Fans peeved after Nigella Lawson removes ‘slut’ from recipe name

Aug 26, 2021
Nigella Lawson is getting politically correct with her recipe names. Source: Getty

Nigella Lawson, famous for her saucy kitchen language, is getting politically correct.

The self-declared kitchen Goddess revealed this week that she’s changed the names of two of her most famous dishes, Slut Red Raspberries in Chardonnay Jelly and Slut’s Spaghetti. The offending recipes are now called Ruby Red Raspberries in Chardonnay Jelly and Slattern’s Spaghetti, notably removing the word ‘slut’ from each.

Lawson said she made the change because she feels ‘slut’ has taken on a “coarser, more cruel connotation” and she’s “not happy with that”. The move was met with disappointment from some fans who pointed out that Lawson’s colourful language is part of her appeal.

A quick scour of the internet reveals dozens of videos and articles dedicated to the British cook’s saucy innuendos with legions of fans sharing their favourite lines from her cooking shows on social media every time they air.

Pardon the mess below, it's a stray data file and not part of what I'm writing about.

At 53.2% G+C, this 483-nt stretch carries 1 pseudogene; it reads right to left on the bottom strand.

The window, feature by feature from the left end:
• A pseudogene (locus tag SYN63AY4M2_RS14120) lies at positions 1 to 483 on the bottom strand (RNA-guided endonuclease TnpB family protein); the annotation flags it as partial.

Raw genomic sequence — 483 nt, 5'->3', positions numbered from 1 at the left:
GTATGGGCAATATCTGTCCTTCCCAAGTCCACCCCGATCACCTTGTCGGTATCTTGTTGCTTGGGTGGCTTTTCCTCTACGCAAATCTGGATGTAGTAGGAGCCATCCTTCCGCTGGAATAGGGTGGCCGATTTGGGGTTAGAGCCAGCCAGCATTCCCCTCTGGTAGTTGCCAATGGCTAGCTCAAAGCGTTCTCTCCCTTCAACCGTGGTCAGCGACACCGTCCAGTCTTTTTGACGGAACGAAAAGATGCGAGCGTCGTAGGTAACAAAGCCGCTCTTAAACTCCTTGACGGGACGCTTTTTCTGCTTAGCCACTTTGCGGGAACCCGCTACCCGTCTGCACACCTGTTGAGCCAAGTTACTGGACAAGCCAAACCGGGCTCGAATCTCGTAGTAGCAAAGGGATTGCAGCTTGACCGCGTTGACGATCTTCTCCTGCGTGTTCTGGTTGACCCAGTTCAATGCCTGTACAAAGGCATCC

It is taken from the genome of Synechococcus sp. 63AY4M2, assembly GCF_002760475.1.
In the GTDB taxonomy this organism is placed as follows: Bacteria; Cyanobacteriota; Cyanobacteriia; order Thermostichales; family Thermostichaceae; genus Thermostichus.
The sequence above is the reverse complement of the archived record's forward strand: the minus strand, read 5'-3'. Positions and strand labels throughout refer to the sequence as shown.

On filling potato skins, Lawson once declared, “My empty vessels are ready to be loaded”. When making the classic English dessert Eton’s Mess she said, “I adore the way it comes bulging up over the rims.”

Other favourites include, “I love having an implement in each hand” and “If you would prefer something oozy and sticky to take up to bed with you, well, that’s fine by me.”

The name changes attracted wide-spread attention in the British press, with the major dailies offering up articles and editorials on the topic, including an impassioned piece from The Times writer Polly Vernon who said she finds this “new trend of celebrities semi-cancelling themselves, so that they might promptly declare themselves born again with infinitely more modern sensibilities, rather tedious”.

The Daily Mail’s Flora Gill pointed out that there are plenty of dishes around that world that have questionable names, many of them celebrated in their home country as a form of national pride. Take the French Canadians cinnamon-roll pastries called Pet de Soeurs, which translates to nun farts. Or Germany’s blood sausage dish called Tote Oma, meaning dead grandma.

Do you think it was the right move to change the name?

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